Having access to and being able to contribute to a living document

Having access to a living document with tailored content and regular follow-up was the preferred outcome to having a physical health discussion that was personalised. Ideally, a care plan would be a holistic document including tailored content related to both mental and physical health which service users could access and edit, helping to maintain its currency, moving it from a reactive document to a proactive document.

“I don’t even want to call it physical or mental, I’d rather just call it a wellbeing health plan or a wellbeing plan, because both parties shouldn’t ignore the other part of your life, you know, they are both equally important. If I go to see a physical health practitioner, I would like that physical health practitioner to ask me questions around how am I feeling, what is my mental state like, what impact is this physical health condition having on me? And I would like the same for a nursing staff to do in a mental health setting, to ask me about my physical health. So I think that for me there should be something that people should see you as a whole person” [5641, telephone, service user and carer].

There was a perception amongst service users and carers that current care plans were written from the perspective of professionals to serve professional and organisational requirements.

“I don’t have one [care plan]… if one was written it would be written for them [mental health professionals’], by them without anything to do with me. So I mean I wouldn’t see it anyway. So I mean the things I want, or if I had an imaginary care plan, is a discussion about what affects me, you know, like a sort of level of… what’s having the biggest impact on me and maybe where I can get support with these things, that would be the kind of thing I’d want” [5276, FG2, carer].

Many service user and carers described not having received a care plan, nor did they recall direct involvement in physical health discussions within the care planning process. If a care plan existed, service users and carers were not necessarily involved in developing the content, nor were they able to access or edit it. Of note, all participants’ emphasised that even for those physical health discussions that did occur, these were not always reflected on and updated in the care plan. As a result, the document remained static and unhelpful to any subsequent physical health discussions, or treatment.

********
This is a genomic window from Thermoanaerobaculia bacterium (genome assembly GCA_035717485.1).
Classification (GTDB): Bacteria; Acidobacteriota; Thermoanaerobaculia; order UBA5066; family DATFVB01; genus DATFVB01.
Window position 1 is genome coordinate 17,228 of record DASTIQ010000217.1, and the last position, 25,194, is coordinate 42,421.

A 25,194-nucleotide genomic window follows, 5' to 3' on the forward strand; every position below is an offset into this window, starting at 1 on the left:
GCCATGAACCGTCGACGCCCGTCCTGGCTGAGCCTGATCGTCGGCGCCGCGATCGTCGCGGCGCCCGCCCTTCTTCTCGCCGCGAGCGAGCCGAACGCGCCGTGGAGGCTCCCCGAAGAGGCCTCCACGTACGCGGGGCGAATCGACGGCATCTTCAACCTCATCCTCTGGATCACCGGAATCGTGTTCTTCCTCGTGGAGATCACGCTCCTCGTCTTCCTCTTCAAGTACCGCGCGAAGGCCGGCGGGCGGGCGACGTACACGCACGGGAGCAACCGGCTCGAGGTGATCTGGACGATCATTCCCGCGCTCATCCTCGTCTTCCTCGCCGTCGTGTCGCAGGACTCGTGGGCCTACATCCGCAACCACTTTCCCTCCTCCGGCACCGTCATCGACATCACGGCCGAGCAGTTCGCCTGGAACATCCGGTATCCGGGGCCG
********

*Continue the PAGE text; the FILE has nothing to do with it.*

“I haven’t seen a care plan for eighteen month, maybe two years. It must be approaching two years that my social worker said ‘oh, I’ve done your care plan, will you have a look at it for me’. These things need updating every three to six month at the very least” [5275, FG1, service user and carer].

Novel themes with specific relevance to physical health discussions

Valuing physical health equally with mental health

A core prerequisite to establishing effective service user and carer led involvement in physical health discussions, which appeared across participant group accounts, was the importance of recognising the parity of physical and mental health in the context of a holistic approach to physical and mental health care planning within mental health services. A holistic approach was perceived by all participants’ to be consideration of the whole person’s physical, emotional, social, and spiritual health.

“So it is important that it is connected, the mind and body, because what you think and that, it affects what you eat and everything. But it’s important to treat them both as equal and the same” [5277, FG3, carer].

However, participants generally reported a lack of holistic approaches to mental health care planning for a number of reasons. Professionals described how mental health services are siloed from physical health services with current health service structure and provision. There was also a tendency for mental health professionals to treat physical health as a second priority to mental health. Of particular note, prioritisation of mental health over physical health was highlighted across participants’ accounts describing particular experiences whereby mental health professionals’ minimised physical symptoms, which evoked feelings that physical health concerns were not valued equally with mental health.

“I think fundamentally commissioning is where we’re going wrong with physical health, getting it together with mental health and we look at parity of esteem and I think mental health services are working towards parity of esteem, we are starting to look at physical health as something we do, we’ve got to get it right, it’s really important, it doesn’t work the other way, the acute trust do not, when you’re having your appendix out, consider your schizophrenia or your medicines” [5427, FG5, mental health professional].

“I’ve had a personal experience where you explain a condition to a doctor and he just doesn’t actually realise that what you’re saying is physically happening, he just thinks it’s just part of your mental illness and they kind of fob it off” [5641, telephone, service user and carer].